In today’s world, we take the idea of having extremely powerful computers not only accessible to us, but literally in our pockets. We use them to shop, play games, and look at memes, forgetting that this is far from their original conception. It’s also easy to forget that this is a relatively recent development, although it really is. Most Americans have more powerful computers in their cell phones then NASA used to land a man on the moon, which is where Katherine Johnson comes in.
In the middle of the last century, space exploration was becoming an imperative, but getting there took enormous amounts of careful calculation – mistakes could create incalculable losses in terms of both equipment and the lives of the astronauts on the ships.
People were needed who could meticulously make those calculations, and among them were a few highly-disciplined and mathematically gifted African-American women, including Katherine Johnson. It was the Jim Crow era, and not only were Johnson and her colleagues separated from the men who worked at NASA, they were also segregated from the white women, as well, with separate offices, bathrooms, and dining areas, according to the New York Times.
Although largely invisible to the public, Johnson’s contributions played a central role in the development of the space program. She and colleagues didn’t use supercomputers, they did their work the hard way; instead, they used graph paper, slider rules, and calculating machines and worked out their numbers on their own. Eventually, the caliber of their work earned them a certain amount of acceptance that transcended the fact that they were black.
One of Johnson’s tasks was to determine what trajectory the Mercury space capsule would need in order to re-enter Earth’s atmosphere, according to the Washington Post. The course was fist worked out by one of the computers of the day, but John Glenn insisted that they be confirmed using manual calculations, and the only person whose work he completely trusted for the job was Johnson’s. The risks for Glenn were high if things went wrong.
NASA wanted the capsule to land in a specific part of the ocean. If the capsule hit land, Glenn wouldn’t survive the impact. If the angle was wrong, the capsule would just bounce off the planet’s atmosphere. Glenn’s faith in Johnson’s confirmation of the trajectory was what ultimately allowed the launch to happen, as he had already cancelled it several times over worries of equipment failures and other problems.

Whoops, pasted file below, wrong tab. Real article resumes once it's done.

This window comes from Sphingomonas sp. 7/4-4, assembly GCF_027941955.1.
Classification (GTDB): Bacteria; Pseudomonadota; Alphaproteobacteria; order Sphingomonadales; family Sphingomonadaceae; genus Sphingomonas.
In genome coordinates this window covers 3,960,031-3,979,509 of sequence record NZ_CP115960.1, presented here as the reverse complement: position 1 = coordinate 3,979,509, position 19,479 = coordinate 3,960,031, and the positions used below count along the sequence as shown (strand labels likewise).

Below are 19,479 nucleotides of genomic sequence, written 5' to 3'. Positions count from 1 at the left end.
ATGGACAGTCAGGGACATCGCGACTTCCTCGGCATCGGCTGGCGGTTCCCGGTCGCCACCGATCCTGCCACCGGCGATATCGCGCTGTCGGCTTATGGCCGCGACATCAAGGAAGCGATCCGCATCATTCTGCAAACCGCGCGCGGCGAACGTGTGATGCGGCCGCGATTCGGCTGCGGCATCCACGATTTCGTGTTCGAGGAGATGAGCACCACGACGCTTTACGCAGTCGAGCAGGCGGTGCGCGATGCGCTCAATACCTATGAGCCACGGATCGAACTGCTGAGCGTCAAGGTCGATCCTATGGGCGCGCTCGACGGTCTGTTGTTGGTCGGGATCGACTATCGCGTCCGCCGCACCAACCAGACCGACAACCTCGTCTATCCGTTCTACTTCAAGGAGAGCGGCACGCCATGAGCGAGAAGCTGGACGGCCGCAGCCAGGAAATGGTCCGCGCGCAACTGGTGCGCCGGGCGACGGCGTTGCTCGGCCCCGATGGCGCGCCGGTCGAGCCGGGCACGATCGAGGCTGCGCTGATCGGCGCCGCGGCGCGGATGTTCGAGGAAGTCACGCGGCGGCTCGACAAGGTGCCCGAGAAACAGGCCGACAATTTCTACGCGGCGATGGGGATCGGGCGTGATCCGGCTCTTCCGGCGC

Her work was proven when the Mercury capsule landed right where it was supposed to, after Glenn completed his orbit of the Earth. She was also responsible for calculating the trajectories that enabled the Apollo 11 to land both on the moon, and back on Earth once Neil Armstrong’s mission was complete.
By 1935, the agency that would eventually become NASA began hiring white women who were good at math, with the idea that having them crunching the numbers would save the male engineers from the tedium of needing to do it themselves.
Over the next ten years, those women were doing highly complex and necessary work, while being treated as sub-professionals and receiving substantially lower pay than their male counterparts. It wasn’t until after FDR signed Executive Order 8802 banning discrimination in the defense industry in June 1941 that black women were considered for hire.
In 1952 she heard that Langley, one of NASA’s oldest field centers, was hiring black women as mathematicians, and she took a job in Langley’s West Area Computing Unit, a segregated office for black women, completing sheets of data of male engineers.
Two weeks after she began working at Langley, her services were borrowed by the Flight Research Division, helping to calculate the aerodynamics of airplanes. She quickly proved her skill, and stayed with that division for the rest of her tenure at NASA. When the emphasis began to shift to supporting the entry of Americans into space, Johnson was involved in much of the math for calculating trajectories, figuring out launch windows and landing trajectories. As exciting as she found her work, much of it was kept secret, sometimes even not even she knew what it was for.
Because of her fascination with aerospace matters, she was instrumental in making it possible for women to attend the previously all-male briefings, as well. Johnson loved her work, despite the fact that she often worked 16-hour days that exhausted her to the point that she once pulled over to the side of the road and fell asleep in her car. She’s said that she and the people she worked with were the pioneers of the space era, and she always woke up excited to go do her job.
Johnson and the rest of the small group of African-American women who acted as ‘living computers’ for NASA were the central characters in the 2016 movie ‘Hidden Figures,’ although by the time of the film’s release, she was the only one among them who was still alive. She stood on stage with the cast of the film during the 2017 Academy Awards, an event at which ‘Hidden Figures’ received multiple nominations, including best picture.
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If there’s one thing that her presence there absolutely did, it was to show young African-American girls that they, too, can literally shoot for the moon.
Katherine Johnson died this week at the age of 101, in a retirement home in Newport News, Virginia, leaving a lasting legacy in her impact on the space program, and in her role as an icon for female excellence.